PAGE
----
Growth is no longer the responsibility of marketers or even Growth Hackers outside the Product Team. It doesn’t just mean ‘Acquisition’ or tactics at the top of the funnel. It’s as fundamental as the product itself.
The internet has collapsed what used to be the biggest obstacle to success (namely: distribution) and the consequence is infinite choice. Getting your voice heard above the din of competing products is arguably a bigger challenge than building something great, and monetising in this environment has become exponentially more difficult. This is why you need to be thinking about your Growth Machine from the outset. While it’s still essential to have a great product if you want to win, it’s no longer enough.
Organising for Growth
Conventional wisdom dictates that Product Teams with more than one Product Manager tend to be organised either around channel or technology. So we find Product Managers for mobile, Product Managers for web or Product Managers for video publishing. Thanks to Andrew McInnes’ excellent expose of the internal structures of Uber and Pinterest (amongst others), we get a glimpse of how the new Unicorns are organising for explosive Growth.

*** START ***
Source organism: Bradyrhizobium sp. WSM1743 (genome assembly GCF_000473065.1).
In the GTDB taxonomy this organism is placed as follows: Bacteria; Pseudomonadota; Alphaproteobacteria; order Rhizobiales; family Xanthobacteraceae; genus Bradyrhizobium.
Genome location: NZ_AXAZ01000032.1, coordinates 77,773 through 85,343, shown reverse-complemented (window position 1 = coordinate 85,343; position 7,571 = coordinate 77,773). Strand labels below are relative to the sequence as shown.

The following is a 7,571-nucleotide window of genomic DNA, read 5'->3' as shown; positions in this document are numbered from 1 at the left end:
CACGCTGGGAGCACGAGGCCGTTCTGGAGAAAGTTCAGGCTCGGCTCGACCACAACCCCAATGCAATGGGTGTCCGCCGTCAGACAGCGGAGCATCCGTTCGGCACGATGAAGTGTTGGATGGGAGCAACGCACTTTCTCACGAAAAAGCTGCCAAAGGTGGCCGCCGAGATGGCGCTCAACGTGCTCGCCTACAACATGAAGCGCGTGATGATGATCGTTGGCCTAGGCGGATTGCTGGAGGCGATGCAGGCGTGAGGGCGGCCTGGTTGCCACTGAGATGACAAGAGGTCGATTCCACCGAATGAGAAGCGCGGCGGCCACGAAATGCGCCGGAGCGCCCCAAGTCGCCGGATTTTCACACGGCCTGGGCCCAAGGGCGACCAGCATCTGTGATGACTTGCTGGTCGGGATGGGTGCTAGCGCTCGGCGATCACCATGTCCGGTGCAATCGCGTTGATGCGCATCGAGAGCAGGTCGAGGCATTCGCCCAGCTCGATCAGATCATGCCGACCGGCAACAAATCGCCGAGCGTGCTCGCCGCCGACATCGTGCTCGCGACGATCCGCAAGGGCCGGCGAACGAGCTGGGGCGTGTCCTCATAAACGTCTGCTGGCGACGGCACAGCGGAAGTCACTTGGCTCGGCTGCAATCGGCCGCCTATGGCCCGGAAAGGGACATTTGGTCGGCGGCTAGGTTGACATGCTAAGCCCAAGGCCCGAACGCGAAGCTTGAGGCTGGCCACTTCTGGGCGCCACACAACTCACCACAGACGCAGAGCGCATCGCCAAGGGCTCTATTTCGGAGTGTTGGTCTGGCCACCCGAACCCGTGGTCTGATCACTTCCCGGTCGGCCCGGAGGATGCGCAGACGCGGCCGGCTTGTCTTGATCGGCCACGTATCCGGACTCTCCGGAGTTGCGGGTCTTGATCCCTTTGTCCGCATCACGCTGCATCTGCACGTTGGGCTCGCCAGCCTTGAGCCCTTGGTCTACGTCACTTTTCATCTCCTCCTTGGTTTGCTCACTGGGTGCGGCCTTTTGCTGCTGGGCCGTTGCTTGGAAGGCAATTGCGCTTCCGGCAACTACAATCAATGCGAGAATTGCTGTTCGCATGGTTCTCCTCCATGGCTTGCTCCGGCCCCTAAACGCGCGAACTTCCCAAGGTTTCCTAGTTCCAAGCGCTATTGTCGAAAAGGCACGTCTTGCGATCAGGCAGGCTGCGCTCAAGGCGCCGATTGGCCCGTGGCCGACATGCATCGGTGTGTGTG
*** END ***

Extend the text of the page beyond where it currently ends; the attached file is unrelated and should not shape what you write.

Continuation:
What matters these days is where you are on the customer journey. Are you a prospect with a vague awareness or a committed evangelist? Each moment matters. And each stage can be optimised for Growth. This reflects an evolving understanding of what constitutes ‘the product’. By this definition, the product is the value delivered during each phase.
In one of the most entertaining (and most famous) explanations of Growth, Chamath Palihapitiya, who lead the Growth Team at Facebook between 2007 and 2011, cuts through the jargon (‘growth constant k‘ anyone?) and outlines the fundamentals of a Growth Machine:
“Growth starts with a deep understanding of product value and is about moving new users to the Aha! moment as quickly as possible, measurable in seconds.”